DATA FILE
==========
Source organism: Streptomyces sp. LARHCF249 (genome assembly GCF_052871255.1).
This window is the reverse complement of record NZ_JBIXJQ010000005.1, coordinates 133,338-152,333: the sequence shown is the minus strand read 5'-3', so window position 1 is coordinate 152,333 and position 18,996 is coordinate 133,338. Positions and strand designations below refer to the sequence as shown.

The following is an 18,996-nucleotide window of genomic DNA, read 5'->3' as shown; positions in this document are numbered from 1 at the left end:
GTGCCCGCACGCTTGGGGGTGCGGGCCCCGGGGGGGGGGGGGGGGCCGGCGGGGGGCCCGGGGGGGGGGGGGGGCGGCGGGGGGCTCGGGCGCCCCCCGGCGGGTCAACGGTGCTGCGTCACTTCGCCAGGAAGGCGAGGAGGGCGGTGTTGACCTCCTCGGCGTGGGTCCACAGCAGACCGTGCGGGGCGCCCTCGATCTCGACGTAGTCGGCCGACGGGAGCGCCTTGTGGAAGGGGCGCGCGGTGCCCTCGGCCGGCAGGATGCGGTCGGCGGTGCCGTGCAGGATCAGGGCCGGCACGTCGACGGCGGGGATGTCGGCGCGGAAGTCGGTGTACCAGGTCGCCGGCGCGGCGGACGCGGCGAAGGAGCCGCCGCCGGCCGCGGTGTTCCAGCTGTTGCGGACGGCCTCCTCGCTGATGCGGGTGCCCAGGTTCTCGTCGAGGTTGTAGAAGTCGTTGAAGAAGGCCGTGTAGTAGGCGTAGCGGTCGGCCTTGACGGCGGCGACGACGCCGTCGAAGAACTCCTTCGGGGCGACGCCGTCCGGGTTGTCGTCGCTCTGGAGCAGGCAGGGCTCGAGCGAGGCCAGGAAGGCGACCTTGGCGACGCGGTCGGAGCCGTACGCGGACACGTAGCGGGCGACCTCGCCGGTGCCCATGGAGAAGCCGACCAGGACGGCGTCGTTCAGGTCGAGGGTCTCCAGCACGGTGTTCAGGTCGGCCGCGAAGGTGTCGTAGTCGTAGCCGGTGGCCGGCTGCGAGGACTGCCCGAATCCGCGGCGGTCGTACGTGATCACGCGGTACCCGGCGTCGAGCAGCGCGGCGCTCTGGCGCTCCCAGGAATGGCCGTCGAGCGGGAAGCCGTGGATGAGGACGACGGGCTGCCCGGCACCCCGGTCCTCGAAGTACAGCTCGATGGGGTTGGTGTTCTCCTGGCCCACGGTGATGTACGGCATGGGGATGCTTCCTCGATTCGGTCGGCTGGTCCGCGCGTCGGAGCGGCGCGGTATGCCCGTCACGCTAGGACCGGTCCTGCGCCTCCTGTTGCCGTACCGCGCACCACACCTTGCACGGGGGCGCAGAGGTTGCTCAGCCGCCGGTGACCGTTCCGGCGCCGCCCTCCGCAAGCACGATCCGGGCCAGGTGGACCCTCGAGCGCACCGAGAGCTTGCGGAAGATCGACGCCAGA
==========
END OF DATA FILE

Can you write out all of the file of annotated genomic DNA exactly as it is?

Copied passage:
Source organism: Streptomyces sp. LARHCF249 (genome assembly GCF_052871255.1).
This window is the reverse complement of record NZ_JBIXJQ010000005.1, coordinates 133,338-152,333: the sequence shown is the minus strand read 5'-3', so window position 1 is coordinate 152,333 and position 18,996 is coordinate 133,338. Positions and strand designations below refer to the sequence as shown.

The following is an 18,996-nucleotide window of genomic DNA, read 5'->3' as shown; positions in this document are numbered from 1 at the left end:
GTGCCCGCACGCTTGGGGGTGCGGGCCCCGGGGGGGGGGGGGGGGCCGGCGGGGGGCCCGGGGGGGGGGGGGGGCGGCGGGGGGCTCGGGCGCCCCCCGGCGGGTCAACGGTGCTGCGTCACTTCGCCAGGAAGGCGAGGAGGGCGGTGTTGACCTCCTCGGCGTGGGTCCACAGCAGACCGTGCGGGGCGCCCTCGATCTCGACGTAGTCGGCCGACGGGAGCGCCTTGTGGAAGGGGCGCGCGGTGCCCTCGGCCGGCAGGATGCGGTCGGCGGTGCCGTGCAGGATCAGGGCCGGCACGTCGACGGCGGGGATGTCGGCGCGGAAGTCGGTGTACCAGGTCGCCGGCGCGGCGGACGCGGCGAAGGAGCCGCCGCCGGCCGCGGTGTTCCAGCTGTTGCGGACGGCCTCCTCGCTGATGCGGGTGCCCAGGTTCTCGTCGAGGTTGTAGAAGTCGTTGAAGAAGGCCGTGTAGTAGGCGTAGCGGTCGGCCTTGACGGCGGCGACGACGCCGTCGAAGAACTCCTTCGGGGCGACGCCGTCCGGGTTGTCGTCGCTCTGGAGCAGGCAGGGCTCGAGCGAGGCCAGGAAGGCGACCTTGGCGACGCGGTCGGAGCCGTACGCGGACACGTAGCGGGCGACCTCGCCGGTGCCCATGGAGAAGCCGACCAGGACGGCGTCGTTCAGGTCGAGGGTCTCCAGCACGGTGTTCAGGTCGGCCGCGAAGGTGTCGTAGTCGTAGCCGGTGGCCGGCTGCGAGGACTGCCCGAATCCGCGGCGGTCGTACGTGATCACGCGGTACCCGGCGTCGAGCAGCGCGGCGCTCTGGCGCTCCCAGGAATGGCCGTCGAGCGGGAAGCCGTGGATGAGGACGACGGGCTGCCCGGCACCCCGGTCCTCGAAGTACAGCTCGATGGGGTTGGTGTTCTCCTGGCCCACGGTGATGTACGGCATGGGGATGCTTCCTCGATTCGGTCGGCTGGTCCGCGCGTCGGAGCGGCGCGGTATGCCCGTCACGCTAGGACCGGTCCTGCGCCTCCTGTTGCCGTACCGCGCACCACACCTTGCACGGGGGCGCAGAGGTTGCTCAGCCGCCGGTGACCGTTCCGGCGCCGCCCTCCGCAAGCACGATCCGGGCCAGGTGGACCCTCGAGCGCACCGAGAGCTTGCGGAAGATCGACGCCAGA